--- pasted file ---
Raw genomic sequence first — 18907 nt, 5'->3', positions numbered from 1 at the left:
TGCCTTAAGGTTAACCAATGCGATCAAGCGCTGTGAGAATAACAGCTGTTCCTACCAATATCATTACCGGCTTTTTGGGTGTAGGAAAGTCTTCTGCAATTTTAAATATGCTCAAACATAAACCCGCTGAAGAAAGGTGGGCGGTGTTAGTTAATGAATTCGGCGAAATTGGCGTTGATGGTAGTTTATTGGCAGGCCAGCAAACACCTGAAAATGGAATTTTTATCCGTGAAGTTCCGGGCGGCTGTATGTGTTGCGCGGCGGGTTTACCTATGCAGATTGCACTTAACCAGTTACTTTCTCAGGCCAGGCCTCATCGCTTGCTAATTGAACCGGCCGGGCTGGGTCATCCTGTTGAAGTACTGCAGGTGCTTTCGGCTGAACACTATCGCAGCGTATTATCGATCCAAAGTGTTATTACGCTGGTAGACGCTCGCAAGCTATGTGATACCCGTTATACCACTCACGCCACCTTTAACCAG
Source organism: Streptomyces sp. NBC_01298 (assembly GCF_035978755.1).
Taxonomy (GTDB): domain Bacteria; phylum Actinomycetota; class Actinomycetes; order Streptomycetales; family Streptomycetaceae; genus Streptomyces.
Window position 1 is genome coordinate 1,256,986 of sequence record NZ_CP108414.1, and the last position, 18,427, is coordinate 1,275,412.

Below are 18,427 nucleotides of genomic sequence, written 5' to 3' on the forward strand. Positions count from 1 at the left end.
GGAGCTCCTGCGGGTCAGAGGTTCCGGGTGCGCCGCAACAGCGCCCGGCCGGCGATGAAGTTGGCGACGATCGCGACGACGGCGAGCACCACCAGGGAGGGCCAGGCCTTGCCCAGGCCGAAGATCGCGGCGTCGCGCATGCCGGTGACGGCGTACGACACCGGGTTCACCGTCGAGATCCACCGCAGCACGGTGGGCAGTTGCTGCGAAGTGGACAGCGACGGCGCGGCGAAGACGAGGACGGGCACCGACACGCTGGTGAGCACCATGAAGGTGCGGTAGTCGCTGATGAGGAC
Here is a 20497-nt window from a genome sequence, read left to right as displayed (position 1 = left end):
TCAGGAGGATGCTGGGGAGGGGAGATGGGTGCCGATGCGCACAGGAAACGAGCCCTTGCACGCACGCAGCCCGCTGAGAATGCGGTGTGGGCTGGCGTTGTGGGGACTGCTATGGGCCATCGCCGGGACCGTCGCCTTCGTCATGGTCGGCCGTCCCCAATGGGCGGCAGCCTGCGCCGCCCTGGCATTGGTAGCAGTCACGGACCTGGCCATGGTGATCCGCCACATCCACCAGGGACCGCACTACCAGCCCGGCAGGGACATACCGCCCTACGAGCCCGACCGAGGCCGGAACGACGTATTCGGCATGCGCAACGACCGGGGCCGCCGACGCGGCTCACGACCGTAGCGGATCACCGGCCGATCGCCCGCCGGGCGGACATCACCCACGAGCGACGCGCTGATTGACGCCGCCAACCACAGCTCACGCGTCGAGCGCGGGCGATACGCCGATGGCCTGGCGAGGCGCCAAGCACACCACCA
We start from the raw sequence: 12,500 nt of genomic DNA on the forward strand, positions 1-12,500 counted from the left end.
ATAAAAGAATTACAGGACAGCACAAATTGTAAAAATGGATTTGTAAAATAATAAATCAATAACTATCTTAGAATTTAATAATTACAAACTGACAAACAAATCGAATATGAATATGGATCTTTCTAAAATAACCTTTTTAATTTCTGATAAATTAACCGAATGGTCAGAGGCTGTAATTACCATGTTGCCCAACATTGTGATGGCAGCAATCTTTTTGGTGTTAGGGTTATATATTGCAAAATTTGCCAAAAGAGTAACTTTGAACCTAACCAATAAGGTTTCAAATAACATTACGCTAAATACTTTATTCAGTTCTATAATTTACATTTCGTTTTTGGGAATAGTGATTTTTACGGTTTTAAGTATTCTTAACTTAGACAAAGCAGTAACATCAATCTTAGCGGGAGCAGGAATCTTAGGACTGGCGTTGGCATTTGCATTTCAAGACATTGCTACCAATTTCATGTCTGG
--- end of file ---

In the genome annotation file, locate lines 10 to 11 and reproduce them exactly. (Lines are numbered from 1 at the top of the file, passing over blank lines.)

We start from the raw sequence: 12,500 nt of genomic DNA on the forward strand, positions 1-12,500 counted from the left end.
ATAAAAGAATTACAGGACAGCACAAATTGTAAAAATGGATTTGTAAAATAATAAATCAATAACTATCTTAGAATTTAATAATTACAAACTGACAAACAAATCGAATATGAATATGGATCTTTCTAAAATAACCTTTTTAATTTCTGATAAATTAACCGAATGGTCAGAGGCTGTAATTACCATGTTGCCCAACATTGTGATGGCAGCAATCTTTTTGGTGTTAGGGTTATATATTGCAAAATTTGCCAAAAGAGTAACTTTGAACCTAACCAATAAGGTTTCAAATAACATTACGCTAAATACTTTATTCAGTTCTATAATTTACATTTCGTTTTTGGGAATAGTGATTTTTACGGTTTTAAGTATTCTTAACTTAGACAAAGCAGTAACATCAATCTTAGCGGGAGCAGGAATCTTAGGACTGGCGTTGGCATTTGCATTTCAAGACATTGCTACCAATTTCATGTCTGG